J. Pinkney (Sophomore - Age 16):
“This semester in the engineering and aviation i3, we got a lot done. At first we were introduced to the engineering design process, we watched some videos, we did a few assignments for that to get familiar with the subject, and we did presentations about challenges using the engineering design process to explain in front of the class. We did a lot of research in groups and presentations about different things for each group.
My group and another group designed the drone race track that we will show at market day on the lower level of the school and we tested the track successfully. We made sure that the track wasn’t too complicated and easy enough to set up and tack down quickly, but easy enough to be understood by people who don’t know much about drones or things like that.
Other groups did things like researching and presenting about if solar panels will be able to efficiently work for drones. Another group even built a working plastic engine model, but unfortunately, they had a lot of setbacks along the way and they couldn’t get it to properly work in the end. Then, we got into different groups for doing research and for building, programming, and flying the drones.
We will hopefully get to the flying part of the process soon. I am very excited about this part and that is why I and some other engineers are practicing with the drone flight simulators to better our skills with flying drones”.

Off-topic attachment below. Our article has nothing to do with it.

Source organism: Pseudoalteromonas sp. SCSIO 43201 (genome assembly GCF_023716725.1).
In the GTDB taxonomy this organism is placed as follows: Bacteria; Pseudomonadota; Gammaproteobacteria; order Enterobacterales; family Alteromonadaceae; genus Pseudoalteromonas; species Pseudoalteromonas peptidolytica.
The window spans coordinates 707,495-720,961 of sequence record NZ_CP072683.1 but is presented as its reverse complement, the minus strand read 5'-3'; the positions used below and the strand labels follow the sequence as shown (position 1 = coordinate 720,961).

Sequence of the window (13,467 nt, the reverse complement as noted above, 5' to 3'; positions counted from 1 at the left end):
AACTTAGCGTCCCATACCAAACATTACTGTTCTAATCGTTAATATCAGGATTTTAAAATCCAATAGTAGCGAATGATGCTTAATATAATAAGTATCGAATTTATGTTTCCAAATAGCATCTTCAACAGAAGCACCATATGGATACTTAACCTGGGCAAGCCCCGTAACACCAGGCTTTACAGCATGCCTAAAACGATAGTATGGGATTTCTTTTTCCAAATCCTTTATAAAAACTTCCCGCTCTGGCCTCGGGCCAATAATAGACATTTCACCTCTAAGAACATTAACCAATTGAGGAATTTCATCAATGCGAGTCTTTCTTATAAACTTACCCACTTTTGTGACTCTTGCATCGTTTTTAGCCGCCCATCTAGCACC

These students consistently demonstrate that they are gaining deep content knowledge in aerodynamics, coding, electronics, principles of engineering, and advanced mathematics.  Further, their leadership, collaboration, and communication skills are developed as they apply their understanding in innovative ways. So, how is their learning assessed? In the Aviation UAV Program, assessment is embedded and ongoing as students persevere to create products and processes to impact their world.
Acknowledgement to our Sponsors
Computer Source - Kevin L. Van Deusen
Diana Stooksbury
South Carolina’s Coalition for Mathematics & Science – Dr. Thomas T. Peters
STEAM Tech Teams - Bob and Fay Choban



Copyright © 2019 South Carolina's Coalition for Mathematics & Science at Clemson University, All rights reserved.